I have always loved the sight of old painted advertising signs on the sides of buildings. Such murals bring history alive, revealing once popular but now forgotten cultural products. In 1997, Frank Jump decided to begin photographing New York City’s fading advertising murals. Jump made photographing old murals his life work after being diagnosed in 1986 as HIV-positive. He was 26. He became an activist with ACT-UP and, feeling his life would be cut short, felt a powerful sense of urgency to record these murals before both he and they were gone. Thankfully, Jump survived his illness and remains in good health to this day. He has included 72 of his classic sign photos in his new book, Fading Ads of New York City
. It is a book that anyone interested in the archaeology of urban America will want to have, and that those interested in historic signs and the products they advertised (e.g. Reckitt’s Blue,“The Purest and the Best”) will treasure.
I was not aware of Frank Jump’s fading ad blog
or his groundbreaking work preserving the history of New York City advertising murals until I read a story about his new book and immediately ordered a copy. It becomes clear after only a few pages that Frank Jump has made an extraordinary contribution to the legacy of urban America. It also becomes clear that his testing positive for HIV spurred him to seek out fading ads as a metaphor for what he thought would soon be his own prematurely faded out life; his personal story adds a poignancy to his project.
Recalling the Past
Thanks to the lead paint that kept these old advertisements from entirely fading, New York City and other cities have a collection of signs – literally – pointing to their cultural heritage. Standard history texts do not explain the popular demand for “Omega Oil, For Sun Burn For Weak Backs For Stiff Joints For Sore Muscles,” a 1910 ad which in 1997 was photographed by Jump at its Harlem location. Omega sounds like quite a product –part of a long line of goods promising miracle cures to common ills.
Jump’s book provides the background on Omega and other products that add to our understanding of the photo. He explains why ads dealing with “regularity” were so popular in the early 1900’s that products like “Syrup of Figs” and “Fletcher’s Castoria” were frequently advertised on the sides of brick buildings.
While many of the ads are in fact fading, others, like the Seely Shoulder Shapes ad from West 40th Street in Manhattan, were painted in the 1950’s and still look great. While shoulder shapes or pads may even be more popular today, they are no longer made at the West 40th Street address where the sign was photographed in 1997.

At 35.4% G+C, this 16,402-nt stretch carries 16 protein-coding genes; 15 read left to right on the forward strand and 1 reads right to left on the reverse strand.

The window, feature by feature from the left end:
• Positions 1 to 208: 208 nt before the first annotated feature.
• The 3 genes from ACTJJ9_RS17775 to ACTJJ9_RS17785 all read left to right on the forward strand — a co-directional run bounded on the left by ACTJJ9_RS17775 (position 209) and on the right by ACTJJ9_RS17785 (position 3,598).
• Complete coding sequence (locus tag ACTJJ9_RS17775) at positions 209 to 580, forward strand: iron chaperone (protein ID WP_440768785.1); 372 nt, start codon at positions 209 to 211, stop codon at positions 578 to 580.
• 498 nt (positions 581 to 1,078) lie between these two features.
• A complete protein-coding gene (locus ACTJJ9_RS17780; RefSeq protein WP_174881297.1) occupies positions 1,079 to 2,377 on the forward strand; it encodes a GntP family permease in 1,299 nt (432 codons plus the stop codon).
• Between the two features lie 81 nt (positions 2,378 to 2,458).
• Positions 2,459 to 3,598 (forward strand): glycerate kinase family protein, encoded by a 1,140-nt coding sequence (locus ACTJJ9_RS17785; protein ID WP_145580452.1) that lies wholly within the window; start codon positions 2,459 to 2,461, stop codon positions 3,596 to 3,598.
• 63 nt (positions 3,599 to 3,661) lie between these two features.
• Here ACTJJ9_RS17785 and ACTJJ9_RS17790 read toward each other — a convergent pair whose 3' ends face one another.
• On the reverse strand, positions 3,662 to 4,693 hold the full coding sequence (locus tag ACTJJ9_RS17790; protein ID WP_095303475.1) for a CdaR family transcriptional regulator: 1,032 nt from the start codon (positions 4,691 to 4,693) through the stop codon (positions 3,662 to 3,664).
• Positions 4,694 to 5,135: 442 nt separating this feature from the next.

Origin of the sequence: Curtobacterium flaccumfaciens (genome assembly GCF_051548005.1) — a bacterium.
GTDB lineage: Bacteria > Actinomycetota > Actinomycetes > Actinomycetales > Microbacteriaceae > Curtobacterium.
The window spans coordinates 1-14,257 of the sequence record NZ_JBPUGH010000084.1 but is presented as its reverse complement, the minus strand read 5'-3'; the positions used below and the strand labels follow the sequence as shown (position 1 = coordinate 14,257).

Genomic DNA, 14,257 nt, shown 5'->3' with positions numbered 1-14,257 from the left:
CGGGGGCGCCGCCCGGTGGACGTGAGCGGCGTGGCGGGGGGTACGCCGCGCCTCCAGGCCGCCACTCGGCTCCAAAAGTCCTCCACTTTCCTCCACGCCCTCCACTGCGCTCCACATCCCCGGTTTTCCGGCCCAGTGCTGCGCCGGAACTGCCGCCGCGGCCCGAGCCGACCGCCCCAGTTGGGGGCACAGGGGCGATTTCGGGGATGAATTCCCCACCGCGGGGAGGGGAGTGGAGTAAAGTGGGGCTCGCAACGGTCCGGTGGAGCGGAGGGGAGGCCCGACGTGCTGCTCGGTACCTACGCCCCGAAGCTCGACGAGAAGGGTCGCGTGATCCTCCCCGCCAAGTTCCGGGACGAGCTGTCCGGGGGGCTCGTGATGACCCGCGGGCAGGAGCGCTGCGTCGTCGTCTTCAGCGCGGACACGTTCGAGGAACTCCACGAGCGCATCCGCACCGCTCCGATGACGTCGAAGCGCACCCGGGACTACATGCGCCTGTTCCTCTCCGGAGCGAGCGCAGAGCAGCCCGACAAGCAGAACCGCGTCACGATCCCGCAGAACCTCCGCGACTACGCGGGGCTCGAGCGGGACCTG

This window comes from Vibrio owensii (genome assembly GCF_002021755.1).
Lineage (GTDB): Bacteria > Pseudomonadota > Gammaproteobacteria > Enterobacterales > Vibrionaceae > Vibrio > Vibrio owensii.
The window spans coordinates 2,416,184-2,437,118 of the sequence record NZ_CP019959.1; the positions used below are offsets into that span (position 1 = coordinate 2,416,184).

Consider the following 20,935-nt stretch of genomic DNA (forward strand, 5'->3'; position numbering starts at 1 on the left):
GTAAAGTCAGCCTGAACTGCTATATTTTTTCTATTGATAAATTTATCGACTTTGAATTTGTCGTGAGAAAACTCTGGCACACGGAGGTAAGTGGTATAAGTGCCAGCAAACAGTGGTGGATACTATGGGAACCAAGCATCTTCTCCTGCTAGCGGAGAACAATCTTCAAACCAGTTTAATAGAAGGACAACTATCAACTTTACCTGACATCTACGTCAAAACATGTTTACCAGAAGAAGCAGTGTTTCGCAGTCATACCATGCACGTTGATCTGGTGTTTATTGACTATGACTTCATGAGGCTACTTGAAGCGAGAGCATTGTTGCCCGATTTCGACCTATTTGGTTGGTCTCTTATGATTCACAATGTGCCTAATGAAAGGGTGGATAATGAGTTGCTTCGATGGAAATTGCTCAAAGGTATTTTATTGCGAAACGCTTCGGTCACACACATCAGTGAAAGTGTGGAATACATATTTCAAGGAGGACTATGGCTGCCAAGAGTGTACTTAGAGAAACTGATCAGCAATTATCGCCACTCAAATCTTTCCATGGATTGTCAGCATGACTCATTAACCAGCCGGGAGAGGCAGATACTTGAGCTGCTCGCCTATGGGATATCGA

If you are flipping through the book, you may wonder how Jump was able to take many of the photos. It turns out that through a combination of his anticipated short life span and his own personal courage, Jump sometimes took photos in areas that were “off limits” to the general public. If Jump saw a mural he wanted to photograph, it appears nothing got in his way, including risks to his personal safety. If he missed any photo due to not being able to get on a roof or gain entry to a building barring public access, it is not mentioned.
As a result, Jump photographed murals that would have otherwise not survived in any form. Such is his passionate devotion to preserving New York City’s cultural legacy.
Restoring Faded Signs
To my surprise, Jump does not favor restoring faded signs. He believes that, like people, they have a life expectancy that should be allowed to expire. He does not argue against restoration, and looking at the photos in his book I wished many had been restored. Our Uptown Tenderloin organization got city funding to restore some great old Tenderloin advertising murals
in 2011, and they really add to the neighborhood’s historic character. The restored flapjack ad on the side of the Victoria Theater on 16th Street in the Mission does the same, really bringing the past to life.
Restoring historic murals, however, is different from creating entirely new ads that are designed to appear to be old. Jump was forced to backtrack when his photo of a Planters Peanuts Ad (“Always Fresh!) turned out to have been painted in 1985 for the movie Brighton Beach Memoirs!, which sought to recreate 1930’s New York City.
Jump is deeply interested in why people care about these old advertising signs and what they signify to today’s world. He examines Gloria Steinem’s view that “nostalgia is a form of obstructionism,” and does not bemoan the ongoing development in New York City that often leads to the demolition of buildings with historic murals. He also notes the increasing popularity for hand-painted building signs, and what this signifies culturally.
So while Jump’s book can enjoyed based be entirely on the photos – and this review can only mention a few of the outstanding murals included – it is ultimately a profound rumination on the nature of once vigorous advertising signs and vigorous lives that also fade over time. Jump’s life and work have clearly been shaped by his early diagnosis of HIV, and has resulted in a book that is an instant classic.
Randy Shaw led the effort to create San Francisco’s Uptown Tenderloin Historic District.